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…Add a short meditation into your daily routine. I have worked with so many brilliant experts in this field and there is proof that it positively affects your overall health, your mind and mood, your daily performance and so much more. I used to think meditation was such a woo-woo practice until I was shown the proof! There are new technology aids like the Muse that have helped a novice mediator like me gain confidence in the daily practice.

As a part of our series about how technology will be changing the beauty industry over the next five years, I had the pleasure of interviewing Jill Gilbert of Wicked Awesome You and Beauty Tech Expert.

Jill Gilbert is a catalyzer of people, events, and ideas. Her experience ranges from speaker, publisher, and Silicon Valley entrepreneur to Hollywood producer to breakthrough industry conference curator. Over the last decade Jill has produced the wildly successful and touted Digital Health Summit at CES, as well as the booming Sleep Tech, Baby Tech and Beauty Tech Summits. Jill’s newest personal venture, Wicked Awesome You harnesses the power of information, technology and community to create breakthroughs in the personal health and wellness of women over 40. When she’s not mixing people and ideas, Jill enjoys a divine glass of wine, a loud USC Trojans football game and snuggles from her adorable son, Brody.

Thank you so much for doing this with us! Before we dive in, our readers would love to learn a bit more about you. Can you tell us a story about what brought you to this specific career path?

Thank you for inviting me to participate. My career path has been quite the eclectic one, to say the least. And I can safely say I had no foresight to aspire to do what I do now…somehow the path kept changing and I jumped on board for the ride.

I began an internship during my senior year of college at Walt Disney/Touchstone Pictures and then immediately after graduation I got my first ‘paying’ job in their Feature Film department working entry-level for an amazing producer, Mario Iscovich, who really set the foundation for my work ethic and for how I work with others―still to this day. Working for a film’s producer puts you right at the center of everything and also allows you to follow the making of a film from greenlight to being released in theaters. He said that our office always needed to be the “nerve center” and we had to be the ones that anyone involved with the film (cast, studio, director, crew, etc.) could turn to.

I learned such an important practice from him that I use almost daily. “You don’t have to know how to do everything; You just need to know how to ask the right questions.” That is the best advice I’ve ever received―because there is no way I’d ever be able to do everyone’s job, but it was critical we understand the parameters, needs, etc. This applied to every single job I had from there on out.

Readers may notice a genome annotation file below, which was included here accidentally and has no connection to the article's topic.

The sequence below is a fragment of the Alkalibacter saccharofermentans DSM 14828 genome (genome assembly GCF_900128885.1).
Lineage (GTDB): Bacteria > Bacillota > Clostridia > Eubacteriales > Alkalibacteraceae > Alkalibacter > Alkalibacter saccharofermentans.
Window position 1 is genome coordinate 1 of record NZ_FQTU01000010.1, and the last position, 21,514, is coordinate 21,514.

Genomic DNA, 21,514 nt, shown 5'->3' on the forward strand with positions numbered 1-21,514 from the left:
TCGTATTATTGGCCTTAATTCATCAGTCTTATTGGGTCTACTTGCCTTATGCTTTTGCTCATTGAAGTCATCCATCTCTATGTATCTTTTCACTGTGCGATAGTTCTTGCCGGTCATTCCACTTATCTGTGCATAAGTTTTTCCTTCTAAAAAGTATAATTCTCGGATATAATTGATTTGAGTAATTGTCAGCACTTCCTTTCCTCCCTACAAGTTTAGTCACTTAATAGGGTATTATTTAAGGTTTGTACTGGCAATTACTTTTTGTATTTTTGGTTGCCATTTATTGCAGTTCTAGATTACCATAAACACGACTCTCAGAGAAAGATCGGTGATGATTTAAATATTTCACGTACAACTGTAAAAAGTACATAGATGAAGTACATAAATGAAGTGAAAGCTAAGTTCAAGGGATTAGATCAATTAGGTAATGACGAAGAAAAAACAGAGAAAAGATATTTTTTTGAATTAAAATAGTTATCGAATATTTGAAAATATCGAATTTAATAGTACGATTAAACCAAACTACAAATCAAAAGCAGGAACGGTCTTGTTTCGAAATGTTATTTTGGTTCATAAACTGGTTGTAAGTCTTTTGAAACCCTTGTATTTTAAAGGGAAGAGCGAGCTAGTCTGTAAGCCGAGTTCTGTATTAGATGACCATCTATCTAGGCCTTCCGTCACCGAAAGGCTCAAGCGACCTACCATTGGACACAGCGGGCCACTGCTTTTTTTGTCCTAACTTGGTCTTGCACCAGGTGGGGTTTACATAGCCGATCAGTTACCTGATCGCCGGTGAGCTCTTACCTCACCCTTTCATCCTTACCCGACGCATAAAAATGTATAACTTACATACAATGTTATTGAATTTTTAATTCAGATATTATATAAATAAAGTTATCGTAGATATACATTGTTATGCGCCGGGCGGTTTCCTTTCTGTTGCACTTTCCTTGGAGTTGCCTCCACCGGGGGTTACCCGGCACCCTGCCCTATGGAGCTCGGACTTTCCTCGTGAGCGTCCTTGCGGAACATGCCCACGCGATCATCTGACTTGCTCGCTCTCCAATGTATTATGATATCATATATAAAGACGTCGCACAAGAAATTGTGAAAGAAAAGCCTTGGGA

I worked with Mario for 7 years on such films as The Rocketeer, Sister Act, Mulholland Falls, and What’s Love Got to Do With It? And during that time, I had the good fortune to meet a very smart young actress while producing Sister Ave 2. Years later, I was asked to run her production company at Sony Pictures where we developed a number of projects and produced a beautiful little film in London.

The burnout set-in right after that and I realized I didn’t want to live in Los Angeles anymore. I was so consumed with my work that I didn’t really have a life of my own and that situation wasn’t going to change anytime soon. I ended up moving to San Francisco and founded a company called Gilbert Guide. You see, my father was an oncologist and he said so many of his patients couldn’t find resources on where they can turn for help in the home, in an assisted living facility, respite care. They were lost. And while senior care wasn’t my ‘thing,’ I scoured far and wide where they could turn to find what they needed. This soon turned into a family business―the first national online senior care directory with robust content that helped define how families get answers to the maze that is caregiving. My brother had joined the company and we were acquired six years later. The transition to the new company didn’t go as I had hoped, and I left feeling pretty defeated. But when one door closes, another opens. The day after I left, I received an invitation to help build and produce the Digital Health Summit at CES, and later to also produce Beauty Tech Summit. Little did I know, this was the job I had been preparing for all those years.

I loved this work. My role had a strong sales element which was quite new to me, but my favorite part was building new relationships and telling the stories that could hugely impact the healthcare industry. Ironically, no one in healthcare or health tech wanted to come to CES that first year so I had a major uphill battle. I used every skill I had ever learned to shape a great show, convene brilliant minds and pivotal companies, all while remaining a strong advocate for the stories we were telling. After finding my groove in building the first year’s Summit, we grew tremendously over the next decade while always striving to up our game.

During the past two years of producing the Summit, I let my own health needs fall by the wayside. I had a son, who is now 5, and I threw 100% of my energies into caring for him and my job. Then, to add fuel to the fire, all those unfortunate things that happen to us as we get older started to rear their ugly heads! You know, when our metabolism abandons ship and we are too “busy” to exert ourselves anymore. I became complacent and was no longer taking proper care of myself. It was just easier not to do the work and things fell into a death spiral. I knew I wasn’t alone.